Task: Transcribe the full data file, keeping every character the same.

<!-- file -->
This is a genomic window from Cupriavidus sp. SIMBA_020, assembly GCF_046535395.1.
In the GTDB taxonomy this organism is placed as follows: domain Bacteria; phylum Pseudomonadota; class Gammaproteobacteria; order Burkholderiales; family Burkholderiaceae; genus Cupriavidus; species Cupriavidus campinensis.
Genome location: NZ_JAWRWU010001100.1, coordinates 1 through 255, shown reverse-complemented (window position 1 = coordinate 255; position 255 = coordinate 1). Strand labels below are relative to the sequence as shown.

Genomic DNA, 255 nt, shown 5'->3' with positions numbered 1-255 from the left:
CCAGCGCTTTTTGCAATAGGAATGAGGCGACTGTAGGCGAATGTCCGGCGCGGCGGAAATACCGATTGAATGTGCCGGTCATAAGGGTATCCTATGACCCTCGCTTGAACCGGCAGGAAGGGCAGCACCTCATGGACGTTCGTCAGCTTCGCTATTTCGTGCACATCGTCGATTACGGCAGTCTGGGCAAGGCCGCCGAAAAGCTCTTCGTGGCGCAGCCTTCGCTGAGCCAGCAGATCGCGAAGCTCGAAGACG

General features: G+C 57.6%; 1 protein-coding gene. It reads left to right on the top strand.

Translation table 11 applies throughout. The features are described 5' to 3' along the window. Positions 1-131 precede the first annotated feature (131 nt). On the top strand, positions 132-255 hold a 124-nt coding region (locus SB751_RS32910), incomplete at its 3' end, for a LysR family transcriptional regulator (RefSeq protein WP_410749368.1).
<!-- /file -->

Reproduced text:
This is a genomic window from Cupriavidus sp. SIMBA_020, assembly GCF_046535395.1.
In the GTDB taxonomy this organism is placed as follows: domain Bacteria; phylum Pseudomonadota; class Gammaproteobacteria; order Burkholderiales; family Burkholderiaceae; genus Cupriavidus; species Cupriavidus campinensis.
Genome location: NZ_JAWRWU010001100.1, coordinates 1 through 255, shown reverse-complemented (window position 1 = coordinate 255; position 255 = coordinate 1). Strand labels below are relative to the sequence as shown.

Genomic DNA, 255 nt, shown 5'->3' with positions numbered 1-255 from the left:
CCAGCGCTTTTTGCAATAGGAATGAGGCGACTGTAGGCGAATGTCCGGCGCGGCGGAAATACCGATTGAATGTGCCGGTCATAAGGGTATCCTATGACCCTCGCTTGAACCGGCAGGAAGGGCAGCACCTCATGGACGTTCGTCAGCTTCGCTATTTCGTGCACATCGTCGATTACGGCAGTCTGGGCAAGGCCGCCGAAAAGCTCTTCGTGGCGCAGCCTTCGCTGAGCCAGCAGATCGCGAAGCTCGAAGACG

General features: G+C 57.6%; 1 protein-coding gene. It reads left to right on the top strand.

Translation table 11 applies throughout. The features are described 5' to 3' along the window. Positions 1-131 precede the first annotated feature (131 nt). On the top strand, positions 132-255 hold a 124-nt coding region (locus SB751_RS32910), incomplete at its 3' end, for a LysR family transcriptional regulator (RefSeq protein WP_410749368.1).